[Editor's note: This story was accurate at the time of posting. Some processes may have been updated since then, in regards to contact tracing. Please review this recent information bulletin.]
“Contact tracing” is a term we’re hearing more and more these days. It’s a powerful tool to help contain the spread of COVID-19 – and it’s especially important given the recent rise in cases throughout BC.
For example, BC Minister of Health Adrian Dix said on November 19 that BC will soon have more than 1,000 contact tracers, including 76 culturally sensitive contact tracers hired through the First Nations Health Authority.
What is contact tracing, exactly?
When someone’s diagnosed with COVID-19, the contact tracers’ job is to talk to that person right away to find out who they’ve recently been in contact with.
They’re looking for close contacts. These are people who were within six feet of the sick person (let’s call him Fred) for more than 15 minutes, starting from two days before Fred first had symptoms. Each of these people will have to self-isolate for 14 days, whether they have symptoms or not.
Armed with the list of people who may have been exposed, Northern Health can now check in on Fred’s contacts each day to see how they’re feeling. And if any of them develop symptoms and test positive for COVID-19, the contact tracers swing into action again to track down that person’s contacts.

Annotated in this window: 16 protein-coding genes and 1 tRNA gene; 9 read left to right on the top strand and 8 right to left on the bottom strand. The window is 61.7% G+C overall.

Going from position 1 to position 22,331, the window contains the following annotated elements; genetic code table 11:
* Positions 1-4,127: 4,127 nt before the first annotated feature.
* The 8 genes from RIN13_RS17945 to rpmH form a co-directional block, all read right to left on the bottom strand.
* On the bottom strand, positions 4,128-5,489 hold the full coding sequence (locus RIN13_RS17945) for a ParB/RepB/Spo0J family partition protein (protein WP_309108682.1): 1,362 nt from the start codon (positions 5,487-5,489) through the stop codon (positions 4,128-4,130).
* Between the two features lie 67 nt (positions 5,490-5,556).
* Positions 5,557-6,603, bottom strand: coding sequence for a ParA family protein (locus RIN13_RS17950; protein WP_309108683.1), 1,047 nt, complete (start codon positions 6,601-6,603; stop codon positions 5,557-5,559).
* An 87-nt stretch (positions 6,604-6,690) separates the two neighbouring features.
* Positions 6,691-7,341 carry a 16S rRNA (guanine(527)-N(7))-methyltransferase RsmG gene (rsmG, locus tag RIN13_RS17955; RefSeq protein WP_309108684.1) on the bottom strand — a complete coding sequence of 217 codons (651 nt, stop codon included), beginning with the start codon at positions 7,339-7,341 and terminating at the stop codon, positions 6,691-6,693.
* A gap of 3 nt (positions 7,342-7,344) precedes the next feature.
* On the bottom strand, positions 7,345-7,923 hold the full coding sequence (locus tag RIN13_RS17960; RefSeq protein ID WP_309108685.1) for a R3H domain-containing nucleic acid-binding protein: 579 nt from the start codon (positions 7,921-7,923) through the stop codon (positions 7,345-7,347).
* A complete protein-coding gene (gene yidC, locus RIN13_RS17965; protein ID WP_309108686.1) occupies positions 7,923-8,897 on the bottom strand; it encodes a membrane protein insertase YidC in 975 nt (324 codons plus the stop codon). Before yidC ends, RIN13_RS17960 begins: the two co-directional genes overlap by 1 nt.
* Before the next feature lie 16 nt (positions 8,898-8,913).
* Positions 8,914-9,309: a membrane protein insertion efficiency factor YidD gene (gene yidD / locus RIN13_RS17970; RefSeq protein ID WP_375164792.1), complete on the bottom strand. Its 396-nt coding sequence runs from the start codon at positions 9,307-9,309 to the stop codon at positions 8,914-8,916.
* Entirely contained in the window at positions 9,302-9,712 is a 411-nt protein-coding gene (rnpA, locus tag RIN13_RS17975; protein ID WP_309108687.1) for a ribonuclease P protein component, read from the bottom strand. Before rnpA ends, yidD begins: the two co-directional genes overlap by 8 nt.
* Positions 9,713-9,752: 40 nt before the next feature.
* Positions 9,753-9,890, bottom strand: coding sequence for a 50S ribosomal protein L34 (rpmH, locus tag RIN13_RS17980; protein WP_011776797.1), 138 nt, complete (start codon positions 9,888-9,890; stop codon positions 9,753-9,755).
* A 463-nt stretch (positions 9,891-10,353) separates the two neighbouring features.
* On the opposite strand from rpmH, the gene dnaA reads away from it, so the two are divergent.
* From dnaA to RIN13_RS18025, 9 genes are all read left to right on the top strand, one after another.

Why contact information is so important
Contact tracers depend on Fred to share as much accurate information as he can when contact tracers first speak to him. The smaller Fred’s social circle, the fewer contacts he has to remember. That’s why it’s important to minimize your socializing and have the contact information of those you’ve spent time with, readily available.
Privacy is a high priority
Throughout the contact tracing process, a high priority is placed on maintaining the privacy of Fred and his close contacts. Any information Fred shares with a contact tracer is only shared to his circle of care, or the group of health care providers helping Fred.
Contact tracing depends on people to willingly share information – that’s why it’s crucial for people to feel comfortable coming forward if they have symptoms of COVID-19, and to give information about close contacts. Northern Health doesn’t use public forums to discuss cases and only issues public exposure notices when efforts to reach all possible contacts have failed.
When is a public exposure alert issued?
A public exposure (alert) is issued when public health officials can’t identify and directly contact everybody who may have been exposed to a case of COVID-19 in a public setting where they may have been in close contact.
More contact tracing information
Contact tracing is a very effective tool to stop the spread of this virus: it helps keep us all safe.